With the PGA TOUR and DP World Tour’s strategic alliance becoming more apparent with the 10 PGA TOUR cards on offer through the Race to Dubai Rankings and the Fall Finish membership moves, why is the Scottish Open the only event on the schedule that carries both FedExCup and Race to Dubai points?
Who better to ask than Rory McIlory, who won a fifth Race to Dubai title last week, the FedEx Cup twice, and is the current Scottish Open Champion.
The Northern Irishman was asked if he would like to see more co-sanctioned events on the schedule, specifically in Dubai, ahead of the 15th edition of the DP World Tour Championship.
“Absolutely,” replied McIlroy, who is hoping to win a third title at the Earth course this week.
“If we can create a perfect golf calendar, what would it look like. And I don’t think it would look like it looks right now. I think there would be changes made.
“Look at what Max Homa and Justin Thomas did last week going down to South Africa. They had a really good time. They played in a different part of the world where they had never played before. If more of that sort of stuff could happen, I think it would be really good for golf. So yeah, I would be all for more co-sanctioned events.
“It makes it hard for the players that are maybe further down the rankings on both sides because only the top of the top are going to be able to qualify for these co-sanctioned events like in Scotland and like the World Golf Championships in the past. Though I don’t think the World Golf Championships quite captured the imagination everyone thought that they would. I would certainly like to see more co-sanctioned events.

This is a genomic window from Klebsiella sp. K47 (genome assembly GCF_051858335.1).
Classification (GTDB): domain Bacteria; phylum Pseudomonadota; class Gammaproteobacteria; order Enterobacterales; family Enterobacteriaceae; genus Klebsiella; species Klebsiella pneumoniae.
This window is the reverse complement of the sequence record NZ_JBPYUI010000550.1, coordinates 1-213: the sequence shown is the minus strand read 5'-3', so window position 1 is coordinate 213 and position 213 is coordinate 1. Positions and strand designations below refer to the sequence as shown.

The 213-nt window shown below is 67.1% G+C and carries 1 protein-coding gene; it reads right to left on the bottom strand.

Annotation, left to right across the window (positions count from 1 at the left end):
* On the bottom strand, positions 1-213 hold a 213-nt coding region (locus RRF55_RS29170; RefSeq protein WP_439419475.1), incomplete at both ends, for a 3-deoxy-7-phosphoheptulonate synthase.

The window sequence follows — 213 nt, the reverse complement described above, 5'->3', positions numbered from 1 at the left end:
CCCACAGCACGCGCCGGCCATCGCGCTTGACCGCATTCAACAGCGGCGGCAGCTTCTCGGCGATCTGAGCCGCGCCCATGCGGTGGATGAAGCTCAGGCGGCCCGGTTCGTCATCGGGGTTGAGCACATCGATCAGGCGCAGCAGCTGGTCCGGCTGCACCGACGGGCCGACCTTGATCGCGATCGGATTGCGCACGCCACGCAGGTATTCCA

“I think The Scottish Open worked really well and certainly one could work well here in Dubai. It would be great to revitalise some of the National Opens that have great history in our game and a lot of tradition; the Australian Open, for example. I’ve won quite a few National Opens and they are probably some of my most prized possessions in my trophy case. You look at the names on them, and that’s what golf is about.
“It’s being able to try to compare yourself to previous generations, and I look at the Australian Open trophy and I see the names on that. To me, that’s what being a professional golfer and being competitive is all about. Being able to go and win all over the world, and to test yourself in different conditions on different grasses. I feel like I’ve been doing that for the last, you know,15 years, and I think I’m better because of it.”